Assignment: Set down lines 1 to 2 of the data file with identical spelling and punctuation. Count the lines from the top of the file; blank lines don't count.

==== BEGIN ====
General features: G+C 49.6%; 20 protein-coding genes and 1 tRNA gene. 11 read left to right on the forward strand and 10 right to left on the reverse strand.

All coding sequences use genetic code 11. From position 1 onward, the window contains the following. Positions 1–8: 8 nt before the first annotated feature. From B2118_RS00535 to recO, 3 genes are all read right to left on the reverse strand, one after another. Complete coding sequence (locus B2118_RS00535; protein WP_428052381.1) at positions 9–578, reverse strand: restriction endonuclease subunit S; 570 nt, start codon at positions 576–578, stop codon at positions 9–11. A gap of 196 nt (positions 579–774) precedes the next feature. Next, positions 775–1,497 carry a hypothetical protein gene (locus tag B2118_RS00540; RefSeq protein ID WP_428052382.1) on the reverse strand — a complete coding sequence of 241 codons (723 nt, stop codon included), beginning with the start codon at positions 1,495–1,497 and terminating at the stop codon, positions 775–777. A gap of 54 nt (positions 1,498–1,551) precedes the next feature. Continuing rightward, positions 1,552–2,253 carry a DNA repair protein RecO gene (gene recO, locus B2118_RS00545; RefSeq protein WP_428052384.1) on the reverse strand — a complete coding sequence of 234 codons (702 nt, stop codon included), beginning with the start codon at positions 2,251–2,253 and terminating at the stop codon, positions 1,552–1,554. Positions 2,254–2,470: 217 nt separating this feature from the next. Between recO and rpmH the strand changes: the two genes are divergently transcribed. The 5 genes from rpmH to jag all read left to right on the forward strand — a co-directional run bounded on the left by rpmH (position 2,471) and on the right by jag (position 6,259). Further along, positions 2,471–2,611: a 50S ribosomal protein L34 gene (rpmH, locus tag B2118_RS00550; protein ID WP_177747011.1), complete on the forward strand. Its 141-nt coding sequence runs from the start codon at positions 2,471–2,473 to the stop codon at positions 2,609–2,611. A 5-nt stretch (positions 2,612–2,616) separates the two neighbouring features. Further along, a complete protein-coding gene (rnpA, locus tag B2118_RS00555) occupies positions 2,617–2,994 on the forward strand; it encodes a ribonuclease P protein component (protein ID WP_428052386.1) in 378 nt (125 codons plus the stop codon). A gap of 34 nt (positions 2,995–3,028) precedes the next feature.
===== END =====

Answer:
General features: G+C 49.6%; 20 protein-coding genes and 1 tRNA gene. 11 read left to right on the forward strand and 10 right to left on the reverse strand.

All coding sequences use genetic code 11. From position 1 onward, the window contains the following. Positions 1–8: 8 nt before the first annotated feature. From B2118_RS00535 to recO, 3 genes are all read right to left on the reverse strand, one after another. Complete coding sequence (locus B2118_RS00535; protein WP_428052381.1) at positions 9–578, reverse strand: restriction endonuclease subunit S; 570 nt, start codon at positions 576–578, stop codon at positions 9–11. A gap of 196 nt (positions 579–774) precedes the next feature. Next, positions 775–1,497 carry a hypothetical protein gene (locus tag B2118_RS00540; RefSeq protein ID WP_428052382.1) on the reverse strand — a complete coding sequence of 241 codons (723 nt, stop codon included), beginning with the start codon at positions 1,495–1,497 and terminating at the stop codon, positions 775–777. A gap of 54 nt (positions 1,498–1,551) precedes the next feature. Continuing rightward, positions 1,552–2,253 carry a DNA repair protein RecO gene (gene recO, locus B2118_RS00545; RefSeq protein WP_428052384.1) on the reverse strand — a complete coding sequence of 234 codons (702 nt, stop codon included), beginning with the start codon at positions 2,251–2,253 and terminating at the stop codon, positions 1,552–1,554. Positions 2,254–2,470: 217 nt separating this feature from the next. Between recO and rpmH the strand changes: the two genes are divergently transcribed. The 5 genes from rpmH to jag all read left to right on the forward strand — a co-directional run bounded on the left by rpmH (position 2,471) and on the right by jag (position 6,259). Further along, positions 2,471–2,611: a 50S ribosomal protein L34 gene (rpmH, locus tag B2118_RS00550; protein ID WP_177747011.1), complete on the forward strand. Its 141-nt coding sequence runs from the start codon at positions 2,471–2,473 to the stop codon at positions 2,609–2,611. A 5-nt stretch (positions 2,612–2,616) separates the two neighbouring features. Further along, a complete protein-coding gene (rnpA, locus tag B2118_RS00555) occupies positions 2,617–2,994 on the forward strand; it encodes a ribonuclease P protein component (protein ID WP_428052386.1) in 378 nt (125 codons plus the stop codon). A gap of 34 nt (positions 2,995–3,028) precedes the next feature.